This issue of the Global Water Magazine discusses important problems related to the science and policy of emerging contaminants in drinking water. The articles in this issue span a wide range of regulatory and economic problems, including impacts of “hydrofracking,” compilation of candidate compounds for regulation, and mixture risk assessment for disinfection byproducts.
Bryce Stearns, Technical Director at TestAmerica, writes “What will be the Next Big Environmental Crisis… ”, examining the historical context of today’s emerging contaminants and the potential for future problems. Mr. Stearns shows that Test America, one of the world’s largest water testing corporations, is aware of and interested in the problems associated with personal care and pharmaceutical products, persistent organic pollutants, and other increasingly important environmental challenges.
Alan Roberson, Director of Federal Relations at the American Water Works Association, discusses "Three new shifts in drinking water policy." These shifts are: regulation of grouped, as opposed to individual, contaminants; availability of improved analytical methods which can potentially drive down regulatory standards; and the impact of new health effects data on drinking water standards. Mr. Roberson's article is an insightful look into the use of peer-reviewed science in forming US drinking water standards. These shifts may have important implications for drinking water treatment, and this look into the industry's view of these policy shifts may prove invaluable to our readers.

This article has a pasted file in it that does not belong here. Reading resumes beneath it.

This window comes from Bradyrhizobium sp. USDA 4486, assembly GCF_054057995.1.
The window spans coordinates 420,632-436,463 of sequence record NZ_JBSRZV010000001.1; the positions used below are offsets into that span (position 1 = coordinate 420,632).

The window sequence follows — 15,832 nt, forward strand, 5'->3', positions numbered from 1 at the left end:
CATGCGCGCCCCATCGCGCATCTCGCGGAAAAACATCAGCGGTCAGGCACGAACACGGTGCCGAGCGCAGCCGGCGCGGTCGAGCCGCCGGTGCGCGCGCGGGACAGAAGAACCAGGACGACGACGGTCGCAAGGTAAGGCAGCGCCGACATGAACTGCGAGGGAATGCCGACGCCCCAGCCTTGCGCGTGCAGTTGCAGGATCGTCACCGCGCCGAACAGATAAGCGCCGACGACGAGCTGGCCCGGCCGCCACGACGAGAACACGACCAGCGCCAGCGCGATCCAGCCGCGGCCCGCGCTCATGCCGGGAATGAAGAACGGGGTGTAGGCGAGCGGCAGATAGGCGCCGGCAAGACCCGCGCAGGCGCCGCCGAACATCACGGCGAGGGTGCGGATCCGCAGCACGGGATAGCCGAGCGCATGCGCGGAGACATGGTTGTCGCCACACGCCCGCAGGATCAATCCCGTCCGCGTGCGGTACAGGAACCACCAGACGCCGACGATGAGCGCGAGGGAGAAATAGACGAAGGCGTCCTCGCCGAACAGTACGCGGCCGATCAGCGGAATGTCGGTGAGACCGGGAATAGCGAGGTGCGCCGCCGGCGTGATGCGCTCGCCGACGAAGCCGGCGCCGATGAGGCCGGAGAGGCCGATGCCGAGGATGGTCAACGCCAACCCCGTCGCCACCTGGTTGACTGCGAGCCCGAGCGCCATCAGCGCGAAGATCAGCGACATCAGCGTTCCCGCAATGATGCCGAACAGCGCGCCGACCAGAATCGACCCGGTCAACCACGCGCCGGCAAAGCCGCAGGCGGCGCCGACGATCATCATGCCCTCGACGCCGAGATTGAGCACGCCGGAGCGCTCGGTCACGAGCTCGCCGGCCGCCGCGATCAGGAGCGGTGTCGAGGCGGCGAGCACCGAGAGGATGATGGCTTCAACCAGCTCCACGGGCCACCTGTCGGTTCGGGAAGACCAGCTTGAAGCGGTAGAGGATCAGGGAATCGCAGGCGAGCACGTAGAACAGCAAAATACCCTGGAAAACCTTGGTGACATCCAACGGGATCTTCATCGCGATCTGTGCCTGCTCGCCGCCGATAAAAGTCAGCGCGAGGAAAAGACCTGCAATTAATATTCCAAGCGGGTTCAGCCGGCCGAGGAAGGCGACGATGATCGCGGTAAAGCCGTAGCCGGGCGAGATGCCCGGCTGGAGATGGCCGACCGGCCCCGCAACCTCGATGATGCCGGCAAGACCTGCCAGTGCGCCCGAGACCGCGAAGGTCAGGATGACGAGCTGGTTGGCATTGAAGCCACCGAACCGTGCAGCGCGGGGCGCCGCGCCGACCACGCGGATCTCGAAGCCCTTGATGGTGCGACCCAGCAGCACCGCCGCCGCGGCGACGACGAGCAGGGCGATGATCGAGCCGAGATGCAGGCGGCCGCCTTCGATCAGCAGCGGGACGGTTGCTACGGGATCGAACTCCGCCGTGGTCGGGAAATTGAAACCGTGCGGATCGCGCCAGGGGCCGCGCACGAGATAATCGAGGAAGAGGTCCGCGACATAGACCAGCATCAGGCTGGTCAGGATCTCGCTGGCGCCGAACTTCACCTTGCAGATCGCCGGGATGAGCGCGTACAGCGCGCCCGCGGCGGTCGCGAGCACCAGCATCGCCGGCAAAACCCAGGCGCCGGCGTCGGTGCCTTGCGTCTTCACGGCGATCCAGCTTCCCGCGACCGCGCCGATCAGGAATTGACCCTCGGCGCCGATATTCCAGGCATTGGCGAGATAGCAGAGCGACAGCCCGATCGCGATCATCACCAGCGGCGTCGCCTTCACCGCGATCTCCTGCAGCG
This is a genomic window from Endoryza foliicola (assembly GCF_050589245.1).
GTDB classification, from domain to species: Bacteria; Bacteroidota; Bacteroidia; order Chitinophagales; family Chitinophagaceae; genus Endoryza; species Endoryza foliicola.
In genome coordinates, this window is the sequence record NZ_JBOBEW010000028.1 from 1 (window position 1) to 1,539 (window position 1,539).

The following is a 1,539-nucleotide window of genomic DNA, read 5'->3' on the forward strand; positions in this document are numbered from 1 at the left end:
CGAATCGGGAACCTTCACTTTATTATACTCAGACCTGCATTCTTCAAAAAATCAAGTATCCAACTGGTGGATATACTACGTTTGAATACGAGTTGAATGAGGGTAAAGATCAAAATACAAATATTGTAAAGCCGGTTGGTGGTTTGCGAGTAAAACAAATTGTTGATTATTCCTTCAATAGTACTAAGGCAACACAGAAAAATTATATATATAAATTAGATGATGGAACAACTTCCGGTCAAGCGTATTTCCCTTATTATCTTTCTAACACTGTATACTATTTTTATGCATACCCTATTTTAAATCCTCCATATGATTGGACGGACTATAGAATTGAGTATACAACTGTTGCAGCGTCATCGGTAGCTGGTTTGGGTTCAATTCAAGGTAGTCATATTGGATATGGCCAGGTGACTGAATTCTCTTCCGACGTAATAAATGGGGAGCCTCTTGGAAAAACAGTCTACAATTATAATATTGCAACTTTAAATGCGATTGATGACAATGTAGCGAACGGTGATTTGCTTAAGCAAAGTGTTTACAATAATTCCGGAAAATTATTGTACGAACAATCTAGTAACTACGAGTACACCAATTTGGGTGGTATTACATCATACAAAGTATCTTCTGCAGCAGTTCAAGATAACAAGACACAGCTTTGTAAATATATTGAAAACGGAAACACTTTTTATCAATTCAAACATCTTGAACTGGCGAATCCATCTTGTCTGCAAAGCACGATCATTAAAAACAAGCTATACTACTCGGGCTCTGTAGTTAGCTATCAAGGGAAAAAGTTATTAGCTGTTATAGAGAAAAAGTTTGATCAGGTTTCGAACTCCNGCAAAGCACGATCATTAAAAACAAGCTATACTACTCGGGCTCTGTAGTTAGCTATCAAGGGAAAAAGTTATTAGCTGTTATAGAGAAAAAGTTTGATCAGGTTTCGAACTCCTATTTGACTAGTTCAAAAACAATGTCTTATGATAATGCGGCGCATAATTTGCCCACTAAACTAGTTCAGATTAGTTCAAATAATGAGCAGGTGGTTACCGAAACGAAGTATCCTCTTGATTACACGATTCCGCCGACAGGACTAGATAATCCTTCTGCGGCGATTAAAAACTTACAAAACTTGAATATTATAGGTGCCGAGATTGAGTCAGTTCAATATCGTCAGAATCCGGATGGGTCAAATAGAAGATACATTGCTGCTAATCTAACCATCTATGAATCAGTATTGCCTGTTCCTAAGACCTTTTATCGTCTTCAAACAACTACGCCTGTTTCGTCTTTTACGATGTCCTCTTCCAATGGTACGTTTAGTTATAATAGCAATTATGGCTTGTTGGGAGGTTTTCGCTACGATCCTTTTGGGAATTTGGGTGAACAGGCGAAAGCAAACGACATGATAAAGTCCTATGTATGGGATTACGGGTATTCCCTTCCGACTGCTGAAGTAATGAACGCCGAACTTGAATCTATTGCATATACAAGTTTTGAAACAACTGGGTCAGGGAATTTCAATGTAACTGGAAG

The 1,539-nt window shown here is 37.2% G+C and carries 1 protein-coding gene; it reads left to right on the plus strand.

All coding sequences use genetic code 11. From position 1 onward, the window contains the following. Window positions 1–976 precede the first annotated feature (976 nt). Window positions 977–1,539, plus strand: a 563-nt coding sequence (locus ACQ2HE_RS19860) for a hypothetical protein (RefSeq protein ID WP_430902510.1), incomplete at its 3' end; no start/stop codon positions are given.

Tracy Bank, Assistant Professor of Geology at the University of Buffalo, writes about "Fluid rock interactions associated with hydraulic fracturing and natural gas development in the Marcellus Shale." Dr. Bank addresses a very timely topic due to technological advances improving the economics of hydraulic fracturing for natural gas recovery. As shale drilling for natural gas intensifies, investigations such as Dr. Bank's examination of the potential for mobilization of heavy metals into public waterways become increasingly important.
Royce Francis, Assistant Professor of Engineering Management and Systems Engineering at The George Washington University, writes an opinion piece about the potential of "Bromine incorporation fraction use for regulating disinfection byproducts." He discusses the challenges associated with disinfection byproduct chemical mixture risk assessment and regulation. Dr. Francis then discusses the possibility that the bromine incorporation fraction might be used to refine disinfection byproduct regulations. Although there are important obstacles to the application of the bromine incorporation fraction as a regulatory metric, our readers may appreciate this synthesis of the challenges involved in selecting a surrogate risk measure for regulation.
This is an exciting issue presenting our readers with important topics of economic and regulatory concern regarding emerging contaminants. We hope our readers find these discussions at the science-policy interface of water policy informative and engaging. We encourage our readers to use the online forum of the magazine to engage in discussion about further questions or insights by leaving comments on the articles.